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Detroit Lions Legacy roster: Quarterbacks

An all-time roster for the Lions may not seem all that difficult at quarterback, but deciding who starts and who backs up is an interesting wrinkle.

NFL: Green Bay Packers at Detroit Lions Raj Mehta-USA TODAY Sports

The Detroit Lions do not have a lengthy history of great quarterbacks. In fact, prior to 2009 there were very few positive words you could use to describe Lions signal callers. While not everyone thinks of Matthew Stafford as the greatest passer for the team’s long-term success, it’s impossible to overstate his impact in the realms of Lions lore.

In the first part of our legacy series, you are tasked with putting together a stable of three quarterbacks. You’ll pick a starter and his backup, as well as a developmental quarterback you feel it would have been nice to see develop.

The Starter

We can argue semantics, but there are only really three choices for who would lead an all-time Lions roster, and you’d be perfectly justified in claiming it could be only one or two.

Matthew Stafford (2009-Present)

Stafford holds the Lions record for most wins, most attempts, most completions, most yards, most touchdowns, most fourth-quarter comebacks, and most game-winning drives. In fact, if you added any two previous Lions quarterbacks together in almost any of those stats, he’d still have the most. He has the highest career passer rating of any Lions QB ever, and the third-highest career completion percentage (only .3% away from the top). What Stafford has lacked is postseason success, driving the QB Wins crowd mad.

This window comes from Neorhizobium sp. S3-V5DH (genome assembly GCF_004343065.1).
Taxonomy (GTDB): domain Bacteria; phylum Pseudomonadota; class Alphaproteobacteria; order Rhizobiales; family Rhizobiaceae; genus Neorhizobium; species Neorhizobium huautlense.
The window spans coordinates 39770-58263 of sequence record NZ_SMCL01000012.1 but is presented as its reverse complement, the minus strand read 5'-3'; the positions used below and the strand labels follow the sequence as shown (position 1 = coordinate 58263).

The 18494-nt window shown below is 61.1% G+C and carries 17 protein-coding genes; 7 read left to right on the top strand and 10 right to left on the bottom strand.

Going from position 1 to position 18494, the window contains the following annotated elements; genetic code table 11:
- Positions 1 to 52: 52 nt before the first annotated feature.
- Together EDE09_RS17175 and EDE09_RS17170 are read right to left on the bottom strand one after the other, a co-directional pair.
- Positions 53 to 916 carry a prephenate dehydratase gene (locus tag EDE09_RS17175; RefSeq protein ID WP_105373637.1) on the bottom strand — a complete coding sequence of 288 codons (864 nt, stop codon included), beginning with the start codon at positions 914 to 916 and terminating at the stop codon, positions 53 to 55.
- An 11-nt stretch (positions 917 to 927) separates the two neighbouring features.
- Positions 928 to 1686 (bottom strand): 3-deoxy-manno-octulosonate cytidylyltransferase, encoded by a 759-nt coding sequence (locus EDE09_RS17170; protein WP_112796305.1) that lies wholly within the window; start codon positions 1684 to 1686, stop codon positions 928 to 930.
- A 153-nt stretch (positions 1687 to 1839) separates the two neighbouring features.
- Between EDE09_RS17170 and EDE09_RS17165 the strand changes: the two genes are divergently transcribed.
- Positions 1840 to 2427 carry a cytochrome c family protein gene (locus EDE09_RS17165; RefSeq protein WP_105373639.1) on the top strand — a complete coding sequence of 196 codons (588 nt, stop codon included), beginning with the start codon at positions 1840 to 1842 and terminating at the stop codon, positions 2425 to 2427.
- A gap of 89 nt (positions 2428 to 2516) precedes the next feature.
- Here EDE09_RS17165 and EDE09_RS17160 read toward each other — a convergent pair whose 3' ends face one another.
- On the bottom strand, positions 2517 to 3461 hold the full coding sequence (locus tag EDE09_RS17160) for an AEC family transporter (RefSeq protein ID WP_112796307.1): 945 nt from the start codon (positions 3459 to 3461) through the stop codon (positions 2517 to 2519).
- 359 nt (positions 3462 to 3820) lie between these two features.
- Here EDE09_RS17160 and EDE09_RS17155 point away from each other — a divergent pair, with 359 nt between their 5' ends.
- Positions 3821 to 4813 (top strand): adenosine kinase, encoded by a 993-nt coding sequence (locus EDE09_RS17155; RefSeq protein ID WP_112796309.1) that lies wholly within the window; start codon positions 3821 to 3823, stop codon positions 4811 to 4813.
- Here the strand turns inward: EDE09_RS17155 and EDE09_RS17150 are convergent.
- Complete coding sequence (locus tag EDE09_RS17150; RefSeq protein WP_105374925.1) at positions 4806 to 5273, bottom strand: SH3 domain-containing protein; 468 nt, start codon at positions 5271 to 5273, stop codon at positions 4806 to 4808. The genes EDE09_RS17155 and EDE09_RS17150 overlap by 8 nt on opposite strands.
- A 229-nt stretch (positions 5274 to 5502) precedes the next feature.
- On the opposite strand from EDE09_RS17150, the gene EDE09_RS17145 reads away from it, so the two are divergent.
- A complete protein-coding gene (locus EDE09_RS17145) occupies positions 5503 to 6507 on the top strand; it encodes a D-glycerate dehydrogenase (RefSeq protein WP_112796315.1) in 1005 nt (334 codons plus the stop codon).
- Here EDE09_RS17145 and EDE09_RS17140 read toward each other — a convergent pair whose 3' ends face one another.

Bobby Layne (1950-1958)

Layne led the Lions championship teams during their epic run in the 1950s. He was an All Pro no less than six times. He led the team to championship victories in 1952 and 1953 and put the team in position to win another in 1957, though he was injured late in the season and couldn’t seal the deal himself.

Though he was among the best statistically in his day, leading the league in passing yards twice and touchdowns once, his statistics don’t look great in hindsight compared to the passers of the ‘70s and 2000s. His 49 percent completion percentage and 118:142 touchdown to interception ratio don’t look great. It says a lot about him as a passer, though, that he led the Lions in almost every category for nearly 50 years and claimed his deserved spot in the Hall of Fame.

Greg Landry (1968-1978)